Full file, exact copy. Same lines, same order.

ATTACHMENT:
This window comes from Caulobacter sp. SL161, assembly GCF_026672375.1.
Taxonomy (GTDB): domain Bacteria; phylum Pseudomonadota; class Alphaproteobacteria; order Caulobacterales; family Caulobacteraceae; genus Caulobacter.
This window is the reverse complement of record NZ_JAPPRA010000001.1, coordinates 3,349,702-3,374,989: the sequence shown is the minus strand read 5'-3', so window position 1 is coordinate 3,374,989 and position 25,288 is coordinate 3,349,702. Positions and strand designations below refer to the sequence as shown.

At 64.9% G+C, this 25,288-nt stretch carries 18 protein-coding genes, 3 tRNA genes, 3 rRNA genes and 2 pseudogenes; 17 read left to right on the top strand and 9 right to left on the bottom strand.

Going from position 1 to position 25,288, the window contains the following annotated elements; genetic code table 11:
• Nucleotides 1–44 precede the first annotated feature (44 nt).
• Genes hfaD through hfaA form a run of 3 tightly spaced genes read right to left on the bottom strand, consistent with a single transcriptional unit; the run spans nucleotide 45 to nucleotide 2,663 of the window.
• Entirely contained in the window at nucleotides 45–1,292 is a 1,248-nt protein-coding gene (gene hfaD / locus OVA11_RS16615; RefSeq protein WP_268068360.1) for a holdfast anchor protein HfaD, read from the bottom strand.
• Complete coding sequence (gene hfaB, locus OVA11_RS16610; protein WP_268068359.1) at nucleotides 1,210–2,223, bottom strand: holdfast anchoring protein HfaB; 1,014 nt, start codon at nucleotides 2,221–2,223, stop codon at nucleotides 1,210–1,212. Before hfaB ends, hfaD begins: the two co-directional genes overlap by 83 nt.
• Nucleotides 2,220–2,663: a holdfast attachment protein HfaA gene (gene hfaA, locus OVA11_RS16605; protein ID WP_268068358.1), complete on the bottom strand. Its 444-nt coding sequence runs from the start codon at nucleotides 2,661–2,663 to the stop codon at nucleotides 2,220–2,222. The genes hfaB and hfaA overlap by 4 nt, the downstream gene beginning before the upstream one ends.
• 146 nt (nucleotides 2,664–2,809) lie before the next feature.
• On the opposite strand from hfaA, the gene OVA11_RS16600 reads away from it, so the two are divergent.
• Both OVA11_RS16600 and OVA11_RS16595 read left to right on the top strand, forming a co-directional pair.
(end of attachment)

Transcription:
This window comes from Caulobacter sp. SL161, assembly GCF_026672375.1.
Taxonomy (GTDB): domain Bacteria; phylum Pseudomonadota; class Alphaproteobacteria; order Caulobacterales; family Caulobacteraceae; genus Caulobacter.
This window is the reverse complement of record NZ_JAPPRA010000001.1, coordinates 3,349,702-3,374,989: the sequence shown is the minus strand read 5'-3', so window position 1 is coordinate 3,374,989 and position 25,288 is coordinate 3,349,702. Positions and strand designations below refer to the sequence as shown.

At 64.9% G+C, this 25,288-nt stretch carries 18 protein-coding genes, 3 tRNA genes, 3 rRNA genes and 2 pseudogenes; 17 read left to right on the top strand and 9 right to left on the bottom strand.

Going from position 1 to position 25,288, the window contains the following annotated elements; genetic code table 11:
• Nucleotides 1–44 precede the first annotated feature (44 nt).
• Genes hfaD through hfaA form a run of 3 tightly spaced genes read right to left on the bottom strand, consistent with a single transcriptional unit; the run spans nucleotide 45 to nucleotide 2,663 of the window.
• Entirely contained in the window at nucleotides 45–1,292 is a 1,248-nt protein-coding gene (gene hfaD / locus OVA11_RS16615; RefSeq protein WP_268068360.1) for a holdfast anchor protein HfaD, read from the bottom strand.
• Complete coding sequence (gene hfaB, locus OVA11_RS16610; protein WP_268068359.1) at nucleotides 1,210–2,223, bottom strand: holdfast anchoring protein HfaB; 1,014 nt, start codon at nucleotides 2,221–2,223, stop codon at nucleotides 1,210–1,212. Before hfaB ends, hfaD begins: the two co-directional genes overlap by 83 nt.
• Nucleotides 2,220–2,663: a holdfast attachment protein HfaA gene (gene hfaA, locus OVA11_RS16605; protein ID WP_268068358.1), complete on the bottom strand. Its 444-nt coding sequence runs from the start codon at nucleotides 2,661–2,663 to the stop codon at nucleotides 2,220–2,222. The genes hfaB and hfaA overlap by 4 nt, the downstream gene beginning before the upstream one ends.
• 146 nt (nucleotides 2,664–2,809) lie before the next feature.
• On the opposite strand from hfaA, the gene OVA11_RS16600 reads away from it, so the two are divergent.
• Both OVA11_RS16600 and OVA11_RS16595 read left to right on the top strand, forming a co-directional pair.